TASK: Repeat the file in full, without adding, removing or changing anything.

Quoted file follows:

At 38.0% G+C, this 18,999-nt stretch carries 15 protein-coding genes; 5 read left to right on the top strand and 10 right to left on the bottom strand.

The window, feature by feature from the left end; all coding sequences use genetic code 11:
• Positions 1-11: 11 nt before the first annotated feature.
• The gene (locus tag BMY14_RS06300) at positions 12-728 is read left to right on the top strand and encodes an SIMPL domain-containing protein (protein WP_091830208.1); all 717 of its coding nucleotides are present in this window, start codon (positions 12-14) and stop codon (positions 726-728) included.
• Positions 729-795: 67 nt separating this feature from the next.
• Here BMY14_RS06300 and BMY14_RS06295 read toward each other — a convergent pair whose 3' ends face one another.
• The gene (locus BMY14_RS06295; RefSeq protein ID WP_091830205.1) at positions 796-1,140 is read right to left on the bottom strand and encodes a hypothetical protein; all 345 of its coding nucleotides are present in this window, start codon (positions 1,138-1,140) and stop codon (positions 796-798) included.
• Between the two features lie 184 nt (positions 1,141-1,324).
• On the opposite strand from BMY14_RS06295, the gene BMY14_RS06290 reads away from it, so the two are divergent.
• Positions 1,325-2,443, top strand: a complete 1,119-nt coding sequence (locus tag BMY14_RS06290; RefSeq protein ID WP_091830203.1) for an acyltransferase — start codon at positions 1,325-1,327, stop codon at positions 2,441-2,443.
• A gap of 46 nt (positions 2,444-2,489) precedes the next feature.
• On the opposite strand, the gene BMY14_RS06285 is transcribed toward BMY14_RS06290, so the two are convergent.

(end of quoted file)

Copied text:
At 38.0% G+C, this 18,999-nt stretch carries 15 protein-coding genes; 5 read left to right on the top strand and 10 right to left on the bottom strand.

The window, feature by feature from the left end; all coding sequences use genetic code 11:
• Positions 1-11: 11 nt before the first annotated feature.
• The gene (locus tag BMY14_RS06300) at positions 12-728 is read left to right on the top strand and encodes an SIMPL domain-containing protein (protein WP_091830208.1); all 717 of its coding nucleotides are present in this window, start codon (positions 12-14) and stop codon (positions 726-728) included.
• Positions 729-795: 67 nt separating this feature from the next.
• Here BMY14_RS06300 and BMY14_RS06295 read toward each other — a convergent pair whose 3' ends face one another.
• The gene (locus BMY14_RS06295; RefSeq protein ID WP_091830205.1) at positions 796-1,140 is read right to left on the bottom strand and encodes a hypothetical protein; all 345 of its coding nucleotides are present in this window, start codon (positions 1,138-1,140) and stop codon (positions 796-798) included.
• Between the two features lie 184 nt (positions 1,141-1,324).
• On the opposite strand from BMY14_RS06295, the gene BMY14_RS06290 reads away from it, so the two are divergent.
• Positions 1,325-2,443, top strand: a complete 1,119-nt coding sequence (locus tag BMY14_RS06290; RefSeq protein ID WP_091830203.1) for an acyltransferase — start codon at positions 1,325-1,327, stop codon at positions 2,441-2,443.
• A gap of 46 nt (positions 2,444-2,489) precedes the next feature.
• On the opposite strand, the gene BMY14_RS06285 is transcribed toward BMY14_RS06290, so the two are convergent.